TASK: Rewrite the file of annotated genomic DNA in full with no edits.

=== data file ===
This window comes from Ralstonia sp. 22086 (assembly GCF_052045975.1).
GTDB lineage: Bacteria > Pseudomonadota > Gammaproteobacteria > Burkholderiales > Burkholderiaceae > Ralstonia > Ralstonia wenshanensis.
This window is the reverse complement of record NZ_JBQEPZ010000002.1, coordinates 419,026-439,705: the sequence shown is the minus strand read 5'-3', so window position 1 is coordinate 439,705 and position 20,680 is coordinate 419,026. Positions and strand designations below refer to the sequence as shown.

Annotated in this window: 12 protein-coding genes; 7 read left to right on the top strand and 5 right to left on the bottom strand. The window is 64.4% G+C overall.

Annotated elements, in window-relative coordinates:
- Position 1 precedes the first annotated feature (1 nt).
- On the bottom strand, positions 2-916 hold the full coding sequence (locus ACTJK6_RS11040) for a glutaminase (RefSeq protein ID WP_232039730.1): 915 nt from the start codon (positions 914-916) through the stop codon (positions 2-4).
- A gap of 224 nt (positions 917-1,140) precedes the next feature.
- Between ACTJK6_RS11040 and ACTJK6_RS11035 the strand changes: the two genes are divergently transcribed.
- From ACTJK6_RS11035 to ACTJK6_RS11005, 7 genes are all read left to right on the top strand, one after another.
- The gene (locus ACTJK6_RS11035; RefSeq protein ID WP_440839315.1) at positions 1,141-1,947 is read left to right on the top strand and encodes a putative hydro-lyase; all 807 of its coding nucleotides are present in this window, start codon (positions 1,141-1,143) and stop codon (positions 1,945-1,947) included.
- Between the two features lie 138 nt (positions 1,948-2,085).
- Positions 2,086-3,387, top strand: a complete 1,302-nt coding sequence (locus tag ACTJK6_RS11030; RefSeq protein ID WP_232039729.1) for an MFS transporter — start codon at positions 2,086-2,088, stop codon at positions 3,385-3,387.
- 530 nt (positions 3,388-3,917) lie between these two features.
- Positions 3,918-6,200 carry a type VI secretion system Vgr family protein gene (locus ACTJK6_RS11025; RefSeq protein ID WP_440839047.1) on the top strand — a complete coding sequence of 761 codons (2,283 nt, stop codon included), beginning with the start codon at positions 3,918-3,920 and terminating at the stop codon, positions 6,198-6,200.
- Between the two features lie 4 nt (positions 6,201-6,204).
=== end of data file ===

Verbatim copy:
This window comes from Ralstonia sp. 22086 (assembly GCF_052045975.1).
GTDB lineage: Bacteria > Pseudomonadota > Gammaproteobacteria > Burkholderiales > Burkholderiaceae > Ralstonia > Ralstonia wenshanensis.
This window is the reverse complement of record NZ_JBQEPZ010000002.1, coordinates 419,026-439,705: the sequence shown is the minus strand read 5'-3', so window position 1 is coordinate 439,705 and position 20,680 is coordinate 419,026. Positions and strand designations below refer to the sequence as shown.

Annotated in this window: 12 protein-coding genes; 7 read left to right on the top strand and 5 right to left on the bottom strand. The window is 64.4% G+C overall.

Annotated elements, in window-relative coordinates:
- Position 1 precedes the first annotated feature (1 nt).
- On the bottom strand, positions 2-916 hold the full coding sequence (locus ACTJK6_RS11040) for a glutaminase (RefSeq protein ID WP_232039730.1): 915 nt from the start codon (positions 914-916) through the stop codon (positions 2-4).
- A gap of 224 nt (positions 917-1,140) precedes the next feature.
- Between ACTJK6_RS11040 and ACTJK6_RS11035 the strand changes: the two genes are divergently transcribed.
- From ACTJK6_RS11035 to ACTJK6_RS11005, 7 genes are all read left to right on the top strand, one after another.
- The gene (locus ACTJK6_RS11035; RefSeq protein ID WP_440839315.1) at positions 1,141-1,947 is read left to right on the top strand and encodes a putative hydro-lyase; all 807 of its coding nucleotides are present in this window, start codon (positions 1,141-1,143) and stop codon (positions 1,945-1,947) included.
- Between the two features lie 138 nt (positions 1,948-2,085).
- Positions 2,086-3,387, top strand: a complete 1,302-nt coding sequence (locus tag ACTJK6_RS11030; RefSeq protein ID WP_232039729.1) for an MFS transporter — start codon at positions 2,086-2,088, stop codon at positions 3,385-3,387.
- 530 nt (positions 3,388-3,917) lie between these two features.
- Positions 3,918-6,200 carry a type VI secretion system Vgr family protein gene (locus ACTJK6_RS11025; RefSeq protein ID WP_440839047.1) on the top strand — a complete coding sequence of 761 codons (2,283 nt, stop codon included), beginning with the start codon at positions 3,918-3,920 and terminating at the stop codon, positions 6,198-6,200.
- Between the two features lie 4 nt (positions 6,201-6,204).